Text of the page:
How does the CIMR ionized decontaminant process work?
There are lots of gas molecules in the air. Even at 0.02 ppm, there are still 500,000,000,000 hydrogen peroxide gas molecules in a single liter of air at room temperature. That means that the hydrogen peroxide gas molecules are only 1.25 to 1.5 microns apart. Bacteria are about one micron in size, so they can’t move very far without running into several hydrogen peroxide molecules. Viruses can be as small as 0.1 microns, but they will still run into hydrogen peroxide if they move just fifteen times their own length.
The CIMR advantage is based on the fact that hydrogen peroxide molecules are actually attracted to microbes. Like water, hydrogen peroxide has both localized positive charged points (the hydrogen atoms) and localized negative charged points (the oxygen atoms) on each molecule. Therefore, hydrogen peroxide gas molecules are actually attracted to the positive and negative charges on the surface of bacteria, viruses, and molds via electrostatic attraction.
Is CIMR® Infection Control Technology is safe for long term use?
The CIMR process produces a mere 0.02 ppm of hydrogen peroxide gas as by-product … just 1/50th of the amount that OSHA tells us is safe throughout a standard workday. Air containing 0.02 ppm of hydrogen peroxide gas is also safer than outside air containing 0.04 ppm to 0.08 ppm ozone!
As an added benefit, hydrogen peroxide gas helps to control the amount of ozone in the incoming air. If CIMR® Infection Control Technology Units are placed in the air intakes, as air is brought in from outside, hydrogen peroxide gas will react with the ozone to produce oxygen and water vapor, bringing the ozone concentration down to 0.02 ppm in the incoming air.
Does the air treated by CIMR® Infection Control Technology produce odor?
No, none whatsoever. At 0.02 ppm, hydrogen peroxide gas is undetectable by the human nose, so CIMR® Infection Control Technology Units do not produce any odor. CIMR® Infection Control Technology will, however, eliminate some smells by disinfecting molds, mildew, and other microbes that produce unpleasant odors. As odor-producing microbes are disinfected, they will stop producing new odors, and old odors produced before the disinfection will dissipate over time.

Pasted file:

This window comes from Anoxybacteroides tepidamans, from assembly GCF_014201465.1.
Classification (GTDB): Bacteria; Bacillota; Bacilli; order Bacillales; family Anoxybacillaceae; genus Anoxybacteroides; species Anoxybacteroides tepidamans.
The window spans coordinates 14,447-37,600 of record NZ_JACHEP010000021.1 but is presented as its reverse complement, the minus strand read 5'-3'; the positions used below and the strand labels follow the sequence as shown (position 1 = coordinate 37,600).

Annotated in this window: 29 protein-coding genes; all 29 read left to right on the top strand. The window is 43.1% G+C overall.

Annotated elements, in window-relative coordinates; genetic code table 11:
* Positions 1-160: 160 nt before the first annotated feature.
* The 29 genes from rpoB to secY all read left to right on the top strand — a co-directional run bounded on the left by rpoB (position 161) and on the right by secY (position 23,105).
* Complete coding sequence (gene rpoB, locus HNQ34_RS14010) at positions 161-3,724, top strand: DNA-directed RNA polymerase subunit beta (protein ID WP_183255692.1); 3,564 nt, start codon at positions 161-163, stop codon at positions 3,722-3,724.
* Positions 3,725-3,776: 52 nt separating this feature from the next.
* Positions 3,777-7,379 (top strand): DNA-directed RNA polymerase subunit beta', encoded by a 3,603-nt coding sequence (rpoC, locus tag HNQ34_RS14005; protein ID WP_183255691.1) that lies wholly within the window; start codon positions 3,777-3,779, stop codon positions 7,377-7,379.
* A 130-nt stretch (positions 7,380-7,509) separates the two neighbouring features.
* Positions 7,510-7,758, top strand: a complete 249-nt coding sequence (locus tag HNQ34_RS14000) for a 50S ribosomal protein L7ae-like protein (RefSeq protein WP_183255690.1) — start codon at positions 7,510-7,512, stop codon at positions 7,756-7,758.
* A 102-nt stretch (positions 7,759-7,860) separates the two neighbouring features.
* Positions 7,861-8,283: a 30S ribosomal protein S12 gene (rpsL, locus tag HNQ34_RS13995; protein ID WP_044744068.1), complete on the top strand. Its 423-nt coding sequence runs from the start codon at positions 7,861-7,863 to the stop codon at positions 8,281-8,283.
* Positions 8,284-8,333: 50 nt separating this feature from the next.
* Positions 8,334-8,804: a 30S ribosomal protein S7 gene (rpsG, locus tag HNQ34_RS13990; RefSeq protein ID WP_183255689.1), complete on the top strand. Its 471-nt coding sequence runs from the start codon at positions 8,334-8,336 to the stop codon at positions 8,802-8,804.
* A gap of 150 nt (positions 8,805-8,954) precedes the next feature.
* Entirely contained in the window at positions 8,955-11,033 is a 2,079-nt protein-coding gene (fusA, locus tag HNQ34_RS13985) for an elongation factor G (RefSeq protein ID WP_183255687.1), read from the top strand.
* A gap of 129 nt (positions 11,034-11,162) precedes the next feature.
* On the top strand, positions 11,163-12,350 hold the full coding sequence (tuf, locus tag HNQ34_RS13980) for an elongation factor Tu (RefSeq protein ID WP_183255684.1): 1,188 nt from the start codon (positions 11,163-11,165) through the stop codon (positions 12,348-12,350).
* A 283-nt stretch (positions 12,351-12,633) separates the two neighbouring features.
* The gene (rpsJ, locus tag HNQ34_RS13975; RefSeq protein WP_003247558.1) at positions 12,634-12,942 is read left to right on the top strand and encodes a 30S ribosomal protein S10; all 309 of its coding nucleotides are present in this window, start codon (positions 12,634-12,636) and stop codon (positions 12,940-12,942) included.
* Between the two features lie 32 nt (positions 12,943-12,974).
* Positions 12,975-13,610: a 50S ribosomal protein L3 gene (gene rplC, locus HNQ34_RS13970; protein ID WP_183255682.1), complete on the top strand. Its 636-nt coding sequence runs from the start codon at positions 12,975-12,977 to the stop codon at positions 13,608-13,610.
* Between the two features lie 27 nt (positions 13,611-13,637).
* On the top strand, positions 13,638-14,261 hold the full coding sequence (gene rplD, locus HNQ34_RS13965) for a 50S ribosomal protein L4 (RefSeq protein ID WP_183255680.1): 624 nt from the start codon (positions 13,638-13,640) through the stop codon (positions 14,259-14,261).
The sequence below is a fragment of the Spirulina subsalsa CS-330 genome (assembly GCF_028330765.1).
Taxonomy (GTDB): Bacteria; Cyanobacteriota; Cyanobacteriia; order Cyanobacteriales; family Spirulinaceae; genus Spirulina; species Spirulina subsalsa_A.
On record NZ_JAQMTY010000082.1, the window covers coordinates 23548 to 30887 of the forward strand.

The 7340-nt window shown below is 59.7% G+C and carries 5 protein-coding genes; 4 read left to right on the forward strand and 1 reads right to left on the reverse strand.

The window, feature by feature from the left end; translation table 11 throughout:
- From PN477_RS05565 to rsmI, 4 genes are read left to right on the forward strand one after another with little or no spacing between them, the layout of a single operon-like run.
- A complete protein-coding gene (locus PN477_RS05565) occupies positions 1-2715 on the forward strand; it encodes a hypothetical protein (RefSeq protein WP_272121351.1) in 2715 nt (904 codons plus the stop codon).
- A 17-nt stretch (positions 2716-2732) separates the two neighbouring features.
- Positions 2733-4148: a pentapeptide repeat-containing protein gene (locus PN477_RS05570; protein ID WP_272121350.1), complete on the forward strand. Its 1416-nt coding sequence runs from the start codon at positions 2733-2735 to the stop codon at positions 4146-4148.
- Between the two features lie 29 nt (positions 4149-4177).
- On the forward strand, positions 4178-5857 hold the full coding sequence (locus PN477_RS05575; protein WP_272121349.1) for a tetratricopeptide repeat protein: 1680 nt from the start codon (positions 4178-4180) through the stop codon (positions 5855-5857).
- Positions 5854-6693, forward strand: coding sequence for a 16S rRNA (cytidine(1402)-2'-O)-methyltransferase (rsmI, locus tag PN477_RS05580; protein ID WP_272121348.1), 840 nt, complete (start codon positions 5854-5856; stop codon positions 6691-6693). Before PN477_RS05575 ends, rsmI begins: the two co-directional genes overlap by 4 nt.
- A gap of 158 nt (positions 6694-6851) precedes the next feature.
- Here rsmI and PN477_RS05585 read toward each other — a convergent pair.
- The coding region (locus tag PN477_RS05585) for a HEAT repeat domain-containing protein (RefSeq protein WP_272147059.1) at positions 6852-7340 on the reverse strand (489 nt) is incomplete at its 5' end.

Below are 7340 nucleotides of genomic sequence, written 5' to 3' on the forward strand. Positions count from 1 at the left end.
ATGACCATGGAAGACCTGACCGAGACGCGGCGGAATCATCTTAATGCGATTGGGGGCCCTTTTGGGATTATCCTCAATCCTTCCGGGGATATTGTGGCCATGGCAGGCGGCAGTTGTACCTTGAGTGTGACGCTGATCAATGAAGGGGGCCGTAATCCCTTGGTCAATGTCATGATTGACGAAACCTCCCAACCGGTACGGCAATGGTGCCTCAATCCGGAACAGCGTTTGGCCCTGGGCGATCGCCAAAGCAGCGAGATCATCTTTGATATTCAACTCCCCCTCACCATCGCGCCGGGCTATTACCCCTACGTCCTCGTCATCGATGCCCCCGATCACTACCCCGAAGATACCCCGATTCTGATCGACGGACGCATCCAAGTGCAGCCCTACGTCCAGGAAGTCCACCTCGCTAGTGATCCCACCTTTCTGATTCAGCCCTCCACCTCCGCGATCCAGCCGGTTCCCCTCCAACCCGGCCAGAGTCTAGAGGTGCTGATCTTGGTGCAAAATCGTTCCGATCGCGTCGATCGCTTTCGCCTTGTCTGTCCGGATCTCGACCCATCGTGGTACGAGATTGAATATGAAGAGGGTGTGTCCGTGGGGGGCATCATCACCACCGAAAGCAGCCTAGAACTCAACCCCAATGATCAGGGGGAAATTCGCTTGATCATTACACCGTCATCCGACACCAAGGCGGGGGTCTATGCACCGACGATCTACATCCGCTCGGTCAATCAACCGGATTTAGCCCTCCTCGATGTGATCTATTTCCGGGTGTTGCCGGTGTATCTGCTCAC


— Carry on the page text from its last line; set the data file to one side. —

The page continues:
Hydrogen peroxide decontamination technology has been around for awhile? What make CIMR Infection Control Technology different?
There are other hydrogen peroxide disinfection processes available but they have limitations. Other hydrogen peroxide processes vaporize liquid hydrogen peroxide solutions to create a mist of water droplets containing hydrogen peroxide. The hydrogen peroxide mist contains hundreds and sometimes thousands of parts per million of hydrogen peroxide, so they can’t be used in occupied spaces.
Also, vaporized droplets precipitate out of the air, so they have trouble spreading all the way through a facility. But the biggest disadvantage for these systems is that the hydrogen peroxide in the water droplets is surrounded by water. This insulates the hydrogen peroxide molecules in the
droplets and prevents them from being drawn to microbes in the air or on surfaces by electrostatic attraction. That’s the CIMR technology difference.
Hydrogen peroxide gas molecules produced by CIMR® Infection Control Technology are not trapped in water droplets and are able to diffuse through the air like any other gas, even into cracks and crevices.
Because they are not insulated by water molecules, they can be drawn to microbes by electrostatic attraction.
This makes a much smaller amount of hydrogen peroxide gas much, more effective and lets us provide you with an effective infection control technology that can be safely used in occupied spaces.
What scientific validation exists in support of the CIMR Infection Control Technology?
CIMR® Infection Control Technology systems have been in the field for years. They have been used in catastrophic events such as hurricanes Rita, Ike, and Katrina. In all cases, CIMR systems successfully stabilized and remediate the cleanup of indoor spaces.
Kansas State University and Sandia Labs found that hydrogen peroxide gas technology disinfected 99% of the H5N8 Virus on surfaces within two hours of operation commencement.
Research conducted by Dr. James Marsden of Kansas State University determined that the hydrogen peroxide gas technology disinfected surfaces contaminated with MRSA (Methycillin Resistant Staphylococcus Aureus), nonresistant Staphylococcus Aureus, E-Coli, Listeria Monocytogenes, Candida Albicans, Stachybotrus Chartarum (black mold), Streptococcus, Pseudomonas, and Bacillus. This study demonstrated microbial reduction on contaminated surfaces by 96.4% to 99.9% within the first 24 hours.